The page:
Hoplo Catfish (Megalechis thoracata): Ultimate Care Guide


The Hoplo Catfish (Megalechis thoracata) is a medium-sized catfish, native to the South American tropics. They are hardy fish with a striking appearance, making them a favorite among those who have kept them. They are great for medium to large size aquarium setups. Preferring to dwell near the bottom of slow moving waters, Hoplo Catfish scour the beds of tropical rivers of the Amazon. 

Although there are albino species, the Hoplo Catfish usually sports an earthy brown coloring that darkens with age. Its abdomen is white, and irregular black spots cover it from barbels to tail.  The Hoplo Catfish gets its name from its original genus, hoplosternum, from the Greek meaning “shield chest.” In 1997, it was categorized into a smaller genus, megalechis, from the Greek meaning “large plate.” Both names are quite suitable for this heavily armored fish.

Hoplo Catfish Care

Hoplo Catfish are hardy fish that is relatively easy to take care of. They will thrive in most tropical aquarium setup that is well-maintained.

Hoplo Catfish typically grow up to 6 inches (15cm) in the wild. However, they can grow up to 8 inches (20.3cm) in an aquarium. In captivity, the reliable food intake allows them to grow larger.

In their natural habitat, they often dwell in murky water and their thick armor gives them excellent protection from many larger species.  Therefore, Hoplo Catfish can live comfortably among some of the more aggressive Cichlids such as the Texas Cichlid, Oscar fish, and Flowerhorn Cichlid. If they find themselves in poorly aerated water, they can absorb oxygen through their intestine, so it is common for them to rise to the surface and take a gulp of air. Hoplo Catfish are not particularly susceptible to disease, and they will thrive in an aquarium environment for many years.

Hoplo Catfish (Megalechis thoracata)
Hoplo Catfish (Megalechis thoracata)

Water Parameters for Hoplo Catfish

Since they are tropical, the ideal temperature for Hoplo Catfish is between 72–86 °F (22–30 °C).  However, due to their hardiness, the Hoplo Catfish can acclimatize to a wide range of temperatures, making them versatile tankmates for many other species.  It is not uncommon for people to keep them in water as low as 64 °F (18 °C).  The hardiness of Hoplo Catfish extends all water parameters; they can thrive in a pH from 5.8 to 7.5 and tolerate hardness up to 20 °H.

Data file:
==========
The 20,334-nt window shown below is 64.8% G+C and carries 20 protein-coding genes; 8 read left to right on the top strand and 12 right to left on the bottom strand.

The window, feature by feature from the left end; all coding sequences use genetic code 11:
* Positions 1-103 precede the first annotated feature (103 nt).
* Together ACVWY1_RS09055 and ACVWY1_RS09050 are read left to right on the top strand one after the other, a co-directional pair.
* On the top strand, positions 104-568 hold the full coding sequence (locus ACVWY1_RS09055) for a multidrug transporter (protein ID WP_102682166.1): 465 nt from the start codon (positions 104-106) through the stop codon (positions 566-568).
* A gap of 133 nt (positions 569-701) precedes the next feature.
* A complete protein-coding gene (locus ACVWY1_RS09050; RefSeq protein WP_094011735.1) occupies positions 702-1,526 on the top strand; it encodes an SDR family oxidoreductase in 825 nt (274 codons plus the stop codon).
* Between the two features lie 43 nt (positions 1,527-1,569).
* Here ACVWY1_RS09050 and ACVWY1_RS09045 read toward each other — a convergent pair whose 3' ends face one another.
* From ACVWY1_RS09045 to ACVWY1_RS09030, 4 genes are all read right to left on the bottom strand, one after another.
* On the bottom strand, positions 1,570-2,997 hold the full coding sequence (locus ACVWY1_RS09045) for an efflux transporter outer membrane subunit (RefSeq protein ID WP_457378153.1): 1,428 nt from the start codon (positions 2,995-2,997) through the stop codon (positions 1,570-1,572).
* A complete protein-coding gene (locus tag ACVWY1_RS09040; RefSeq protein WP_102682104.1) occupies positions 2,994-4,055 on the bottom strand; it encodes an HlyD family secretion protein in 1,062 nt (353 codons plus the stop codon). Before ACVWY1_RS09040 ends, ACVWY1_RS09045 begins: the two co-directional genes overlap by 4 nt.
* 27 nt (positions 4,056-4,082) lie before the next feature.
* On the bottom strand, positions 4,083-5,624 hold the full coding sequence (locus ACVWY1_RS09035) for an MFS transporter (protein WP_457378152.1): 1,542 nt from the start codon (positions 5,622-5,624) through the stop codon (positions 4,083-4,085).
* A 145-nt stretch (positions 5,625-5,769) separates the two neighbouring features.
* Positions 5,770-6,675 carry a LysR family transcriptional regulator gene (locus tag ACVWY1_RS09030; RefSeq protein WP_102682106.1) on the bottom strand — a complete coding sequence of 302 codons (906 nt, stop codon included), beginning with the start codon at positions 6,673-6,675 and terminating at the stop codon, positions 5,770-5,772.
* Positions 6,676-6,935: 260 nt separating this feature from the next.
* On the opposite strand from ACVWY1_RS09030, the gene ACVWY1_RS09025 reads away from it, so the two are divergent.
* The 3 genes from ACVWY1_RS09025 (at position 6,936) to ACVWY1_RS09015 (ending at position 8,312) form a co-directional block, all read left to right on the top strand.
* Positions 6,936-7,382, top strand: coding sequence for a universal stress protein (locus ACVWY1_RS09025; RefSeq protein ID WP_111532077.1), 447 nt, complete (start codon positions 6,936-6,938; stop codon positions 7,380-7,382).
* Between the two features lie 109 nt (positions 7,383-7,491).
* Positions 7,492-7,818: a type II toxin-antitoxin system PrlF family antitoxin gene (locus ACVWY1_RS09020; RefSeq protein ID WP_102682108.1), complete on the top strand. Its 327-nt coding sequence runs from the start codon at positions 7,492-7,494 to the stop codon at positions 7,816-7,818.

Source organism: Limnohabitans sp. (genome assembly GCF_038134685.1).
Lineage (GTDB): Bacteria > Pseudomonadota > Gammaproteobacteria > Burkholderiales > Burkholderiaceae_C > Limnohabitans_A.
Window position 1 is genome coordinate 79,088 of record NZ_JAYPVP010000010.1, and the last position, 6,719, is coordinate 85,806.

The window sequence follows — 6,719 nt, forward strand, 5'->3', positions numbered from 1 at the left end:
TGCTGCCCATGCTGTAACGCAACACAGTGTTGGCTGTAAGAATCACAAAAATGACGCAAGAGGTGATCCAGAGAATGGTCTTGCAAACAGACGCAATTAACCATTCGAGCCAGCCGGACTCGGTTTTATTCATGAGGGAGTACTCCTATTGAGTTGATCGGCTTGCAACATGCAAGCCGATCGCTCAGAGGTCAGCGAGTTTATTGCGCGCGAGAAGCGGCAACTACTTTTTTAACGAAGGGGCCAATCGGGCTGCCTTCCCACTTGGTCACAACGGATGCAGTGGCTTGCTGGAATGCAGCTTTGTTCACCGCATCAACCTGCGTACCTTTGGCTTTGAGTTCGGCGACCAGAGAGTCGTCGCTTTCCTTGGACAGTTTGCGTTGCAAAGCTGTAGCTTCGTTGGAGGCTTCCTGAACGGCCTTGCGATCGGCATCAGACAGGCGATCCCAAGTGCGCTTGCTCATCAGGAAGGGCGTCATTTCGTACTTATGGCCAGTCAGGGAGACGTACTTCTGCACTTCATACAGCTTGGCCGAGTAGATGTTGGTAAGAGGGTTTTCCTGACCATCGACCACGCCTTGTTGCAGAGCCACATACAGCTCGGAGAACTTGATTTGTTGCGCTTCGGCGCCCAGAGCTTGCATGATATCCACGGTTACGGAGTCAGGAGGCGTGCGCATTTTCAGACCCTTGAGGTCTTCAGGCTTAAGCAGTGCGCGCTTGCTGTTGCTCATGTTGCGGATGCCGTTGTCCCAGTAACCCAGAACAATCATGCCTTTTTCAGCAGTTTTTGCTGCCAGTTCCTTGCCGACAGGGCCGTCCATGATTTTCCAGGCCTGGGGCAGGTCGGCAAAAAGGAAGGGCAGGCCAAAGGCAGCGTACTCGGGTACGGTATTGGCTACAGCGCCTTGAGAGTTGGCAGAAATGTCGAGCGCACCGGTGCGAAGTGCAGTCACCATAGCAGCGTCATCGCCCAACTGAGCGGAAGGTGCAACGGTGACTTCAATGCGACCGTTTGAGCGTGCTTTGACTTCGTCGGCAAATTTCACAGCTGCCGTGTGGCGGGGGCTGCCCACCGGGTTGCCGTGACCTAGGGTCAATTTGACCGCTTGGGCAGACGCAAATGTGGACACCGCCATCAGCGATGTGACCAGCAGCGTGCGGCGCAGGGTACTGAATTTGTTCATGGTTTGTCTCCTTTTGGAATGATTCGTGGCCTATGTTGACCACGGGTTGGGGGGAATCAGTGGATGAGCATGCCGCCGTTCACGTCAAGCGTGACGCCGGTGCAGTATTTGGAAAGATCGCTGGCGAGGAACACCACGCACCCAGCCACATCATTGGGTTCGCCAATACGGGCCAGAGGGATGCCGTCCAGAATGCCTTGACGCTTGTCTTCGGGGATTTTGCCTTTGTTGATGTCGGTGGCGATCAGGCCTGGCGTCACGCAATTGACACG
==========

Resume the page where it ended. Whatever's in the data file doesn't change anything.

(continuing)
Tank Setup for Hoplo Catfish

Hoplo Catfish prefer spacious tanks, so owners should consider keeping them in aquariums between 25 and 50 gallons (95 and 190 liters).  Although they are not aggressive, excessive crowding may cause them to chase away other bottom-dwelling tankmates.  Furthermore, Hoplo Catfish prefer schools, and it is not uncommon to keep them in groups of 5 or more.

Since they are bottom-dwellers, Hoplo Catfish need a soft or fine substrate in their aquarium to prevent damage to their barbels, which they use to dig for food.  They are both nocturnal and playful, so Hoplos tend to enjoy aquariums populated with many rocks, caves, and other structures that can double as obstacles and pleasantly shaded hiding places. 

Hoplo Catfish love to dig, so the plants in their habitat should have robust root structures as plants without them will be prone to fall or float away.  The Hoplo will not damage any plants on purpose, but they can move quite a bit of the substrate when they are in a playful mood.  Anubias and cryptocoryne have the requisite staying power.  At the top of the tank, water lettuce, Amazon frogbit, and other similar floating plants provide excellent shade for the Hoplo Catfish and will encourage more activity during the day.

Hoplo Catfish prefer water that is oxygen-rich and clean, so a high-capacity canister filter may be the best filtration option.  Although a well-aerated aquarium obviates their need to surface for air, Hoplos will still exhibit this behavior even when they are not in their natural habitat, which tends to be muddy.  

Hoplo Catfish Food & Diet

Hoplo Catfish are omnivores and will thrive on almost any available food; indeed, many owners feed them a varied diet including everything from live larvae and crustaceans to regular pellets and wafers.  As bottom dwellers, they revel in digging out the crumbs of food that have sunk past their tankmates.

Hoplo Catfish Lifespan